I’m giving community support and documentation 4/5 because I received some great help from many quarters. Not least on linuxsoftwareblog.com from author Rob. I’ve also found the Fedora developers to be very helpful and responsive. There’s plenty of tutorials, wiki’s and other resources to dig into. You’re certainly not alone. Features gets 4/5 as well, which might surprise some people given the preaching I did earlier about how innovative Fedora is. It does tend to have new features before other distros but I didn’t see too many in F12. I think this release may have been more about consolidation and fixing bugs from F11, which seemed to have more groundbreaking things in it. There’s still plenty of new toys with the latest versions of all the relevant software. Overall I’m giving 3/5 which is pretty average I’m afraid. I like Fedora and I like the people who make it, but the problems getting it set up detracted from the experience for me. Once I got everything working it was quite enjoyable to use and the closest thing I can compare it too is moving home, moving to somewhere with a lot of stairs to be precise. Once you get all your stuff transported up those stairs and in position it feels nice to be in the new place, but god it was an effort. This isn’t a bad release by any means and I think Fedora fans and experienced Linux users will like it. For the novice and less confident user though, I’d steer well clear. Some people get upset with me taking an end user approach to reviews, but that’s because I consider myself an end user and I think it’s important. If you have more compatible hardware you might find the set up goes a lot easier. Try it out for yourself and let me know how you get on in the comments. I’m still eager to see what Fedora 13 has in store, and the tag line for that has to be “Unlucky For Some”, just for all the bingo fans. Ok maybe not, it wouldn’t be a great tag line to promote your product under I guess. Meh.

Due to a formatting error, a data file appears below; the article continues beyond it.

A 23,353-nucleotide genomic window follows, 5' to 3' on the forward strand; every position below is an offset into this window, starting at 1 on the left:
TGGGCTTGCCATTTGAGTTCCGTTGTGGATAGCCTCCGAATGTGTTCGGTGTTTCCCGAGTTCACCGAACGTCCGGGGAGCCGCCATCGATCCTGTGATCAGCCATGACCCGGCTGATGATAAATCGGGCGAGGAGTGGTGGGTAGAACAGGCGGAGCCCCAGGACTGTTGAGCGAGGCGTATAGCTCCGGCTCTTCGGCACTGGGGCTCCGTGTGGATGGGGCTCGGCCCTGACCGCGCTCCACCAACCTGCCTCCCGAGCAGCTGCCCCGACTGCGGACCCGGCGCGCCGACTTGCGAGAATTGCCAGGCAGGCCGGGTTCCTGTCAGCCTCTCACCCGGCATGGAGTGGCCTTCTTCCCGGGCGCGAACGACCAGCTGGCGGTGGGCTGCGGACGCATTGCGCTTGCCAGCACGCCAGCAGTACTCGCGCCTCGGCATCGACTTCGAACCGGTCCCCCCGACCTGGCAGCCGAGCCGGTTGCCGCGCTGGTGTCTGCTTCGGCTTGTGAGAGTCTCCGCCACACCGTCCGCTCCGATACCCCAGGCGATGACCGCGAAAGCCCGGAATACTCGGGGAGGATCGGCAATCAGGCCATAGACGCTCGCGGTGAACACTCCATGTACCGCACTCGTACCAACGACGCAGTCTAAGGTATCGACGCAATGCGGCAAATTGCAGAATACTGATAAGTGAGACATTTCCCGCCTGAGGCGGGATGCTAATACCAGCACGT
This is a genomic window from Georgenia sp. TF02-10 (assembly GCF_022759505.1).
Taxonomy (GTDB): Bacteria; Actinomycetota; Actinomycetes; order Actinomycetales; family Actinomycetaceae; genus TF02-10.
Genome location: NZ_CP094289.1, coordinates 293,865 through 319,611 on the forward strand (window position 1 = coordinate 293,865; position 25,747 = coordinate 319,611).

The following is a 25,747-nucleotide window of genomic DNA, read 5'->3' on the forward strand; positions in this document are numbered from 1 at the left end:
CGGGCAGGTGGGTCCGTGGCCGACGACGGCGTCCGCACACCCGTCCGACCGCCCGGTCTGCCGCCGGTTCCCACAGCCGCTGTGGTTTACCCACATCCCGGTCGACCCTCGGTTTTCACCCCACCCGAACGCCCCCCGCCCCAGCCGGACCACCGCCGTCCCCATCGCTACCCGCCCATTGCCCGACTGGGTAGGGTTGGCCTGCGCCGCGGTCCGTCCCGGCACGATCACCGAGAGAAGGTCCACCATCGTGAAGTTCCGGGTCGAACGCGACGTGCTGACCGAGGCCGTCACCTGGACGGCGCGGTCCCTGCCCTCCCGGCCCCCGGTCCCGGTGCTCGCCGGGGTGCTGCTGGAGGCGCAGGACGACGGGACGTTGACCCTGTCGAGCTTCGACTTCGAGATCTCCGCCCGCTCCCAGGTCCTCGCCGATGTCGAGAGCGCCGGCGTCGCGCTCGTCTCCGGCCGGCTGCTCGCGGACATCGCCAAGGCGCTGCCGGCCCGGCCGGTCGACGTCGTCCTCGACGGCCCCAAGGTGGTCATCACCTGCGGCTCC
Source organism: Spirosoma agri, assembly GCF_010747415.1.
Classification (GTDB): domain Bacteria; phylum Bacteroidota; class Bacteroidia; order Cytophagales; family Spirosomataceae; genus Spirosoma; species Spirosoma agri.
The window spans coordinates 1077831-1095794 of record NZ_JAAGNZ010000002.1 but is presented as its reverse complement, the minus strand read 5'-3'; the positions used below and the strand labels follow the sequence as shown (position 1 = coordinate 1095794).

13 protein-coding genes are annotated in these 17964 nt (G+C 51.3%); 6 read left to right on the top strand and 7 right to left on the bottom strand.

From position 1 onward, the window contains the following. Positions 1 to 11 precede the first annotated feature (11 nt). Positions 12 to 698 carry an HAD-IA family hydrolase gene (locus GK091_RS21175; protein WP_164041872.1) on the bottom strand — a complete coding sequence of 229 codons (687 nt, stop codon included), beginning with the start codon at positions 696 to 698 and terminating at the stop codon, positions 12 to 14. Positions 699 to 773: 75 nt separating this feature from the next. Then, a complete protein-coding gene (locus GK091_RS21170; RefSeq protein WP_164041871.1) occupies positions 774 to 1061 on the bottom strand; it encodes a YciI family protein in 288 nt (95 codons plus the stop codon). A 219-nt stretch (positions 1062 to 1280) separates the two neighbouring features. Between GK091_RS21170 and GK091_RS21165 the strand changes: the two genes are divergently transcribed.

I’ll be moving on to Linux Mint 8 very shortly. It’s been out over a week already but the releases have been so thick and fast lately I just haven’t had time to think. I’ll report back on that as soon as possible. After that I have a few other things to look at and you’re always welcome to suggest things to me. You’re also more than welcome to join me for more adventures along the way…
UPDATE: There is now a Belorussian translation of this article, thanks to Paul Bukhovko.